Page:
If you can compromise with your spouse, uncontested divorce could be a path worth taking. An uncontested divorce is one in which both spouses are able to resolve the issues in their divorces such as financial matters and child custody. In an uncontested divorce, the judge may not even hear your case. Rather, you may file the necessary forms by mail or through limited contact with the judge or clerk of court. An uncontested divorce allows you to minimize or avoid time in court. In doing so, you and your spouse can save a considerable amount financially, because you will not need to pay your attorneys to prepare for and proceed in court to the degree that is necessary in a contested divorce. Instead, you and your spouse would simply review the divorce issues yourselves and hammer out an agreement that you could each live with. Your lawyers could then put your agreement in writing and file it with the court.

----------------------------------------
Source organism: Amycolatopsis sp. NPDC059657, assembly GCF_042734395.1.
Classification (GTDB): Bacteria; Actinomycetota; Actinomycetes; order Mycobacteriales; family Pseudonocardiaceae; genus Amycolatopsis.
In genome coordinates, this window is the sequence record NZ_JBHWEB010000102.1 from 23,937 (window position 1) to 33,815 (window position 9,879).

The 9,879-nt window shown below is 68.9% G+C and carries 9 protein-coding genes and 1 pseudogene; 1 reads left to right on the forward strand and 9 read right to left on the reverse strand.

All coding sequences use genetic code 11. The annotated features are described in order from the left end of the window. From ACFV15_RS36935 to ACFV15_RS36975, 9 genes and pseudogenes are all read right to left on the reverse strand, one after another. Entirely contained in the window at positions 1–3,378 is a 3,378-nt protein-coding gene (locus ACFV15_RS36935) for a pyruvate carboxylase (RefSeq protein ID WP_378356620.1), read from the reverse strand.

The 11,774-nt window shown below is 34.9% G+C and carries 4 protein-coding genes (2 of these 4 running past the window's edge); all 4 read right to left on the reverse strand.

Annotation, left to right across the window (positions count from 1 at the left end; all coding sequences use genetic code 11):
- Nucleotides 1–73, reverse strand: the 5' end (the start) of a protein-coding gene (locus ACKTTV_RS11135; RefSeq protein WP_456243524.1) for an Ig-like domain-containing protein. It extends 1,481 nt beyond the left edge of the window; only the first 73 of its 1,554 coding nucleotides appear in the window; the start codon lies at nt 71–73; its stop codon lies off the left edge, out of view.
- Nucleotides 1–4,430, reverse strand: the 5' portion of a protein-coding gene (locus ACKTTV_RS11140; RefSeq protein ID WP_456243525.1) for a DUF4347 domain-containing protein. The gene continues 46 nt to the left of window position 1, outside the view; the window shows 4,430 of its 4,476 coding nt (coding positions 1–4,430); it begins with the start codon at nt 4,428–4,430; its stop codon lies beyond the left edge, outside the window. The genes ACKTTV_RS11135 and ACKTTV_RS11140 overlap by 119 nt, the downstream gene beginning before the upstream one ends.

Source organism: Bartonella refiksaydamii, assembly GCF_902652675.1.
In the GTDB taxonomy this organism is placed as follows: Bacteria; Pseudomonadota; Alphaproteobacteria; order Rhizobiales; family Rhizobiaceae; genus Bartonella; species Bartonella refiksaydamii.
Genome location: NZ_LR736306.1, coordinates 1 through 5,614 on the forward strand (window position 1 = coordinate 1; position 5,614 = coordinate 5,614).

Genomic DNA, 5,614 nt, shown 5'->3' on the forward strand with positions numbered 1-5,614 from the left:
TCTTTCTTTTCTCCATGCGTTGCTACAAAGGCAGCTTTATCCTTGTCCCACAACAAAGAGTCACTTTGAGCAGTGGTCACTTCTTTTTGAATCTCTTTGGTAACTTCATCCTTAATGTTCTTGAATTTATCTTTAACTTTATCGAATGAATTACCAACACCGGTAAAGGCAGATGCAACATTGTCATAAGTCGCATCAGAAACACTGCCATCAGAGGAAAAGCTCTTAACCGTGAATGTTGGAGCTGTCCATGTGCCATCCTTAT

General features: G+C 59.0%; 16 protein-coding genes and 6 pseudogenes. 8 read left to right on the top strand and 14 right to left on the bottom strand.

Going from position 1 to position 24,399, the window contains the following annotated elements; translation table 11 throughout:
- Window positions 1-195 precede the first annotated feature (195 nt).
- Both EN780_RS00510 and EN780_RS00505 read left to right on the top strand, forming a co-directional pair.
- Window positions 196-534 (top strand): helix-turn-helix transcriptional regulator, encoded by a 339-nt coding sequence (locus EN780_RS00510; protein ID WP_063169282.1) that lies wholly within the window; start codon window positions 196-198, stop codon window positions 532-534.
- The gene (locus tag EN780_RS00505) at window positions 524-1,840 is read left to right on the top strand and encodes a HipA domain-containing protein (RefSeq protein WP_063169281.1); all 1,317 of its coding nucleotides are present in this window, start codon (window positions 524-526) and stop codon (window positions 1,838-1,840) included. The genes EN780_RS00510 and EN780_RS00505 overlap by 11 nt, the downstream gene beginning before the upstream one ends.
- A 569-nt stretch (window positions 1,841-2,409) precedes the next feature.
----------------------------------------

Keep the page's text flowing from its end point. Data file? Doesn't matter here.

In discussing uncontested divorce, it is also worth noting that this type of divorce is different from amicable divorce. Unlike amicable divorce, an uncontested divorce means that nothing was contested in court. A couple may still disagree about certain items, but these disagreements were able to be settled out of court
It may be hard to imagine the reality of uncontested divorce. After all, many divorcing couples cannot even stand to be in the same room as one another, much less peacefully resolve sticky issues involving support and property. But if you and your spouse can act maturely and compromise effectively, you may be candidates for an uncontested divorce.